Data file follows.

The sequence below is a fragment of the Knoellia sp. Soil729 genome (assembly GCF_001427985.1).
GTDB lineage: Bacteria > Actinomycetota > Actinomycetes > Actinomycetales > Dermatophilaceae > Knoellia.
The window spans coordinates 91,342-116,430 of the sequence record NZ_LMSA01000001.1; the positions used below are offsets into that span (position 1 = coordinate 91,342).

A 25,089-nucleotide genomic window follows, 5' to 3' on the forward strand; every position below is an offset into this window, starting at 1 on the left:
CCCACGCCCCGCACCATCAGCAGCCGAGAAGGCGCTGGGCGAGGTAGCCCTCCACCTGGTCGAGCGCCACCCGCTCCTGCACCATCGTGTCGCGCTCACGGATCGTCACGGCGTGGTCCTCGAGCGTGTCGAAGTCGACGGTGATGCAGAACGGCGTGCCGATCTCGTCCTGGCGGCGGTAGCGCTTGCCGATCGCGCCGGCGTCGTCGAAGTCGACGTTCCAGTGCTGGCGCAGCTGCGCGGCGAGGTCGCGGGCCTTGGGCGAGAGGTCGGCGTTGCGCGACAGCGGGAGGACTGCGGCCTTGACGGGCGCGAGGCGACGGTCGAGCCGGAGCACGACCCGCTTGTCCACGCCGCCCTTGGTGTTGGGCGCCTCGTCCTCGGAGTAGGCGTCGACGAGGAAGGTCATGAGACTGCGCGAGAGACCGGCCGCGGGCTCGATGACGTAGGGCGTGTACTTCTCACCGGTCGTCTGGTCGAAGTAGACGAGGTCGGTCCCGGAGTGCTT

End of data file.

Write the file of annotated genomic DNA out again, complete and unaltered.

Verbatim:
The sequence below is a fragment of the Knoellia sp. Soil729 genome (assembly GCF_001427985.1).
GTDB lineage: Bacteria > Actinomycetota > Actinomycetes > Actinomycetales > Dermatophilaceae > Knoellia.
The window spans coordinates 91,342-116,430 of the sequence record NZ_LMSA01000001.1; the positions used below are offsets into that span (position 1 = coordinate 91,342).

A 25,089-nucleotide genomic window follows, 5' to 3' on the forward strand; every position below is an offset into this window, starting at 1 on the left:
CCCACGCCCCGCACCATCAGCAGCCGAGAAGGCGCTGGGCGAGGTAGCCCTCCACCTGGTCGAGCGCCACCCGCTCCTGCACCATCGTGTCGCGCTCACGGATCGTCACGGCGTGGTCCTCGAGCGTGTCGAAGTCGACGGTGATGCAGAACGGCGTGCCGATCTCGTCCTGGCGGCGGTAGCGCTTGCCGATCGCGCCGGCGTCGTCGAAGTCGACGTTCCAGTGCTGGCGCAGCTGCGCGGCGAGGTCGCGGGCCTTGGGCGAGAGGTCGGCGTTGCGCGACAGCGGGAGGACTGCGGCCTTGACGGGCGCGAGGCGACGGTCGAGCCGGAGCACGACCCGCTTGTCCACGCCGCCCTTGGTGTTGGGCGCCTCGTCCTCGGAGTAGGCGTCGACGAGGAAGGTCATGAGACTGCGCGAGAGACCGGCCGCGGGCTCGATGACGTAGGGCGTGTACTTCTCACCGGTCGTCTGGTCGAAGTAGACGAGGTCGGTCCCGGAGTGCTT